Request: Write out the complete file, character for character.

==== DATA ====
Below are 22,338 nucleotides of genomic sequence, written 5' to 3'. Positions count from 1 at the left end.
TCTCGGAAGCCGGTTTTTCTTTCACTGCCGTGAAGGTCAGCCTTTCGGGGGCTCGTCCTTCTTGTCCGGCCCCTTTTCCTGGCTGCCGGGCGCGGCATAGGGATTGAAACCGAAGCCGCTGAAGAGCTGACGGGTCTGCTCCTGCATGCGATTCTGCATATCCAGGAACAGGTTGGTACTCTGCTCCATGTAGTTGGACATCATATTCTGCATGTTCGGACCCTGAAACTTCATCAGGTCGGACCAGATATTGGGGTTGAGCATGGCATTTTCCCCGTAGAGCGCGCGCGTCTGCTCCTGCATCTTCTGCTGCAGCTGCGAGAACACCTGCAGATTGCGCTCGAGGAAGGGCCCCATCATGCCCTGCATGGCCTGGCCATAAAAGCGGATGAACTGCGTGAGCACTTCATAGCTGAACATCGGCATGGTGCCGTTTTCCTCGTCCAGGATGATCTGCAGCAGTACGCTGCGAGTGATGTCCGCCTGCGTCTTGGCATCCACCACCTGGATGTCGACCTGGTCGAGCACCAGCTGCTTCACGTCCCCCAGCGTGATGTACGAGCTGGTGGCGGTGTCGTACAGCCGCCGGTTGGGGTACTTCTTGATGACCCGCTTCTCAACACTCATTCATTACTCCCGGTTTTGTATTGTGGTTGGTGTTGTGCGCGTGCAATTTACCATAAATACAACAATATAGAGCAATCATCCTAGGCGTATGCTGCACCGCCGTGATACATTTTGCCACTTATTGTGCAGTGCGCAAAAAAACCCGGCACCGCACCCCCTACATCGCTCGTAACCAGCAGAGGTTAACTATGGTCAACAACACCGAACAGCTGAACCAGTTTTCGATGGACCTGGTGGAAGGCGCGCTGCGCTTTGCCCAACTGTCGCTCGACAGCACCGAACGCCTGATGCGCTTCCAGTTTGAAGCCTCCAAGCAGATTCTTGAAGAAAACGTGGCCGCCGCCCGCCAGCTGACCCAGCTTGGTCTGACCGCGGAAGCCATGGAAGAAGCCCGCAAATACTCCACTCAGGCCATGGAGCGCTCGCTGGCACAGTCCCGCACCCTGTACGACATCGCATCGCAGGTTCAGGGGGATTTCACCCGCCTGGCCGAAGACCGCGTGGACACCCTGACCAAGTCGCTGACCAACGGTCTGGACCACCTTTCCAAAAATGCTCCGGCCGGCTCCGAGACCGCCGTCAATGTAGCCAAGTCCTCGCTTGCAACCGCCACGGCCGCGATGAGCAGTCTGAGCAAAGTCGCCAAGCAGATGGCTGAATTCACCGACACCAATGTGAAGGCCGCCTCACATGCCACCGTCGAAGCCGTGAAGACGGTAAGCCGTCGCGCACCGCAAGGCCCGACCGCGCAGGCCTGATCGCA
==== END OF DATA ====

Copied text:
Below are 22,338 nucleotides of genomic sequence, written 5' to 3'. Positions count from 1 at the left end.
TCTCGGAAGCCGGTTTTTCTTTCACTGCCGTGAAGGTCAGCCTTTCGGGGGCTCGTCCTTCTTGTCCGGCCCCTTTTCCTGGCTGCCGGGCGCGGCATAGGGATTGAAACCGAAGCCGCTGAAGAGCTGACGGGTCTGCTCCTGCATGCGATTCTGCATATCCAGGAACAGGTTGGTACTCTGCTCCATGTAGTTGGACATCATATTCTGCATGTTCGGACCCTGAAACTTCATCAGGTCGGACCAGATATTGGGGTTGAGCATGGCATTTTCCCCGTAGAGCGCGCGCGTCTGCTCCTGCATCTTCTGCTGCAGCTGCGAGAACACCTGCAGATTGCGCTCGAGGAAGGGCCCCATCATGCCCTGCATGGCCTGGCCATAAAAGCGGATGAACTGCGTGAGCACTTCATAGCTGAACATCGGCATGGTGCCGTTTTCCTCGTCCAGGATGATCTGCAGCAGTACGCTGCGAGTGATGTCCGCCTGCGTCTTGGCATCCACCACCTGGATGTCGACCTGGTCGAGCACCAGCTGCTTCACGTCCCCCAGCGTGATGTACGAGCTGGTGGCGGTGTCGTACAGCCGCCGGTTGGGGTACTTCTTGATGACCCGCTTCTCAACACTCATTCATTACTCCCGGTTTTGTATTGTGGTTGGTGTTGTGCGCGTGCAATTTACCATAAATACAACAATATAGAGCAATCATCCTAGGCGTATGCTGCACCGCCGTGATACATTTTGCCACTTATTGTGCAGTGCGCAAAAAAACCCGGCACCGCACCCCCTACATCGCTCGTAACCAGCAGAGGTTAACTATGGTCAACAACACCGAACAGCTGAACCAGTTTTCGATGGACCTGGTGGAAGGCGCGCTGCGCTTTGCCCAACTGTCGCTCGACAGCACCGAACGCCTGATGCGCTTCCAGTTTGAAGCCTCCAAGCAGATTCTTGAAGAAAACGTGGCCGCCGCCCGCCAGCTGACCCAGCTTGGTCTGACCGCGGAAGCCATGGAAGAAGCCCGCAAATACTCCACTCAGGCCATGGAGCGCTCGCTGGCACAGTCCCGCACCCTGTACGACATCGCATCGCAGGTTCAGGGGGATTTCACCCGCCTGGCCGAAGACCGCGTGGACACCCTGACCAAGTCGCTGACCAACGGTCTGGACCACCTTTCCAAAAATGCTCCGGCCGGCTCCGAGACCGCCGTCAATGTAGCCAAGTCCTCGCTTGCAACCGCCACGGCCGCGATGAGCAGTCTGAGCAAAGTCGCCAAGCAGATGGCTGAATTCACCGACACCAATGTGAAGGCCGCCTCACATGCCACCGTCGAAGCCGTGAAGACGGTAAGCCGTCGCGCACCGCAAGGCCCGACCGCGCAGGCCTGATCGCA